How Women Can Position Themselves To Be CEO

Women can Position Themselves to be CEOAs a coach, I often find myself telling women executives this phrase “ a man would never do that”.  Some areas where this comes into play include:

  • Competition – Women often are more collaborative than competitive
  • Vying for resources – Women are faster to make personal sacrifices for the good of the whole and their male peers end up with more resources, better talent, and more turf
  • Work/Life Balance – Women are more likely to choose a more balanced lifestyle and therefore lose some consideration in the process
  • Pay – women are often not as aggressive when it comes to securing top pay

It’s not that I believe men are better leaders and that women should act like men to be at the top, because at the senior level almost all of the leaders both men and women are extremely talented. Its just that once a leader gets to the Vice President level, all remaining moves are not decided by the boss alone. Whether a leader stays in the job, advances, gets bumps back or gets moved out is decided by committee. Sometimes the committee is formal. Sometimes its informal, but it’s always a committee. So until there are as many women senior executives as there are men, women have to know how to compete for the top job in a way that both genders can respect. I coach top leaders to think of their peers as their committee for the next job “Treat your peers in a way that when the CEO job opens up, that if they can’t vote for themselves, they will vote for you.”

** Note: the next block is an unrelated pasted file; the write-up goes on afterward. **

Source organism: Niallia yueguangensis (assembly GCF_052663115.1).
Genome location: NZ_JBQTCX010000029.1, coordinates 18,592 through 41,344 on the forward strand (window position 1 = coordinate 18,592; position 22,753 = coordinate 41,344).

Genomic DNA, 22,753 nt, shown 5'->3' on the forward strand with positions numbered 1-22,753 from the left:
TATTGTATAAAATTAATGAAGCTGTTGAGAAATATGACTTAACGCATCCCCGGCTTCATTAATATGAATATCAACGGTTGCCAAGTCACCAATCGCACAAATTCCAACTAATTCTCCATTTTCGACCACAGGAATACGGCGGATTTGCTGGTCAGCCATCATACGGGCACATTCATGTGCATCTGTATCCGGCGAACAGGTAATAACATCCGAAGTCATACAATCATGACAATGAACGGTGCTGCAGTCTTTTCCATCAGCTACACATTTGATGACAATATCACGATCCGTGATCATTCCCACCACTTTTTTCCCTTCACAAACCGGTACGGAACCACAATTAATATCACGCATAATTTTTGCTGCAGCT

It’s going to change. It’s inevitable (due to demographics) that there will be a significant number of women CEOs and senior leaders and when that happens, leadership in general will have more characteristics that women bring to the table. I once had an executive call a group of women leaders The Pink Brigade. I think that’s a good analogy for what is happening with women leaders. They are marching their way to the top.

In the mean time, women can position themselves by:

  • Being better at doing the job than their male counterparts
  • Bringing 100% of their A-game every day
  • Balancing strength and femininity
  • Thinking critically
  • Being able to create a compelling vision and engage others around it
  • Getting results
  • Developing and acquiring top talent